The greatest life lesson for me was quitting my Wall Street job and joining the U.S. Marine Corps. My parents, my brothers, my coworkers and friends almost to a person thought it was nuts. Yet, in my core, I knew I had to. Not to be a hero or even to take revenge, but joining the Corps enabled me to experience the grit and grime of Parris Island, the ridiculous demands of Boot Camp, and the privilege of serving with men and women who had come from all walks of American life.

When I made my decision to join the Marine Corp, I knew what kind of person I am couldn’t be answered with a job, or a title, or a career. In fact, some of the most amazing people I know work in jobs that don’t sound very impressive. My parents, who are some of the most courageous, smartest, hardworking people I have ever met, owned a deli in Newark. What kind of person you are goes far deeper than your job.

Forging an identity that is authentically yours, being the kind of person you want to be must come utterly from you, guided by your sense of the person who you want to be, and built by repeated action.  Until now, your identity has come from being a member of a certain group: your family, your school, your community, and most of all, your age. This is easy because it allows you to act according to a set of rules given to you by the group which you do not have to critically evaluate and take responsibility for. You, as a member of the group, can always say to yourself “this is what college students do” or “this is what people form Jersey City do”.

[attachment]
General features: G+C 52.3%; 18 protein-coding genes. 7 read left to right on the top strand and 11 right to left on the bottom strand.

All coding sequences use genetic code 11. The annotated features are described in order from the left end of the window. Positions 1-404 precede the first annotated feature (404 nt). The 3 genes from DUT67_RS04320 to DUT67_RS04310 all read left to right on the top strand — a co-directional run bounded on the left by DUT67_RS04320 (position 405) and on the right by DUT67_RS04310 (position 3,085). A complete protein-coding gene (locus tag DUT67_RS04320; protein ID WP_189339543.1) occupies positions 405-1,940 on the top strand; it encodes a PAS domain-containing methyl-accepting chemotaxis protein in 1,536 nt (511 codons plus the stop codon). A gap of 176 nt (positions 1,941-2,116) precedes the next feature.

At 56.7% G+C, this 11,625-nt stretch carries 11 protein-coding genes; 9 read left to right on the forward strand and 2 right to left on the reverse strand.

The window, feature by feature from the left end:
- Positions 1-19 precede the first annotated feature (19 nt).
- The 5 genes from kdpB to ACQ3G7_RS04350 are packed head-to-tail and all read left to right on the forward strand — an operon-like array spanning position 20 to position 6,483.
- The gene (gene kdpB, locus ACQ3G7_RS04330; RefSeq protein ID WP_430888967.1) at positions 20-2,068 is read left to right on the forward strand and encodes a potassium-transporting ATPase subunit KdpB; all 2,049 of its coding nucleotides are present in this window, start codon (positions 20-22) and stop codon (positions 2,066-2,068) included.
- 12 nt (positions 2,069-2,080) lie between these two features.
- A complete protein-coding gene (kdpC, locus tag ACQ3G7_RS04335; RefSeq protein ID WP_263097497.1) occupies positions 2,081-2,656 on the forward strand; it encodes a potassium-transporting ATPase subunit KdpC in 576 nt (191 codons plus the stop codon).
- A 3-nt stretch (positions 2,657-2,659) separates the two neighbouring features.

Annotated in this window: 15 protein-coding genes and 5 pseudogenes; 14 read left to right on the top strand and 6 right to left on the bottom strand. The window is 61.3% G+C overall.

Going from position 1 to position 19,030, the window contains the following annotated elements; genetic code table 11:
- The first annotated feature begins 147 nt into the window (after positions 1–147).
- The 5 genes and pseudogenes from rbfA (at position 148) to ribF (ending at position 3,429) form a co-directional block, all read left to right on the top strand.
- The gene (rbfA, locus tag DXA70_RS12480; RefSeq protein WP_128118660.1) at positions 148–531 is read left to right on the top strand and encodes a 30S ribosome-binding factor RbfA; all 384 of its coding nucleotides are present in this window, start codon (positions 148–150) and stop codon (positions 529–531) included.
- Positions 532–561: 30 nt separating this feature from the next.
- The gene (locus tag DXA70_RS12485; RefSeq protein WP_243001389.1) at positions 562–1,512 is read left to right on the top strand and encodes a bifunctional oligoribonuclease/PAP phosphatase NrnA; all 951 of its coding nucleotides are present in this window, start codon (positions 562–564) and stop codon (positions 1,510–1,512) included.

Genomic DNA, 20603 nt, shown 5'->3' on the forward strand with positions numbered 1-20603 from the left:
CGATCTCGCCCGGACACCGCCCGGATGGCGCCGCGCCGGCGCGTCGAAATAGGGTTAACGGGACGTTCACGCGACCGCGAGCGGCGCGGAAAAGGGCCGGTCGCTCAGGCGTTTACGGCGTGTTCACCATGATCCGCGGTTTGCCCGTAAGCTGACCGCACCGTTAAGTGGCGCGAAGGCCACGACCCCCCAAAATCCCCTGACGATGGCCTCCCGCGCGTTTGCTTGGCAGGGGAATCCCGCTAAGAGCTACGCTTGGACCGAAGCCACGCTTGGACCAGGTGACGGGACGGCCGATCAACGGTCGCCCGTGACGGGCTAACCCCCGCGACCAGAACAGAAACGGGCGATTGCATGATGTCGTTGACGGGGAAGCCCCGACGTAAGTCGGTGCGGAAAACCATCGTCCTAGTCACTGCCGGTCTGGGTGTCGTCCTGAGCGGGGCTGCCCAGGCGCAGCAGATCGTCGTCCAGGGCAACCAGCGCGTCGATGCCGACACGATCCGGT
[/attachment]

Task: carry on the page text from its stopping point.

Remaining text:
Let me be clear, it’s very important to belong to communities like schools, workplaces, religious organizations, and learn from their culture and values. But the way you learn from them cannot be reflexive or automatic. You have to be selective about what to take up into yourself. Don’t just be a sponge of values because an organization indicates such and you think it may be right for finding yourself.

That’s a term that actually bothers me. Our culture instructs young people to find themselves. It’s an unfortunate quality of our society that we think we can “find” important things. We’re told to find love, told to find God, told to find our calling, to find ourselves. One thing I’m sure about is that you find change in the couch, you find your keys, you don’t find yourself.  You craft yourself, hone yourself, and refine yourself.  This is not to say you make yourself out of whole cloth, obviously there are factors that you are born with that affect who you are and associations that help. It’s important to learn about these things, but I don’t want to let you believe that you’re going to one day stumble upon some kind of glowing revelation of “who you are”, and as a result suddenly assume the identity you were meant to have. This won’t happen. It’s true that over time you will learn more about yourself and who you want to be, but that won’t get you closer to actually being it. If there are things in the world which you admire, people or qualities, then you know enough to begin trying to get there through your actions one day at a time.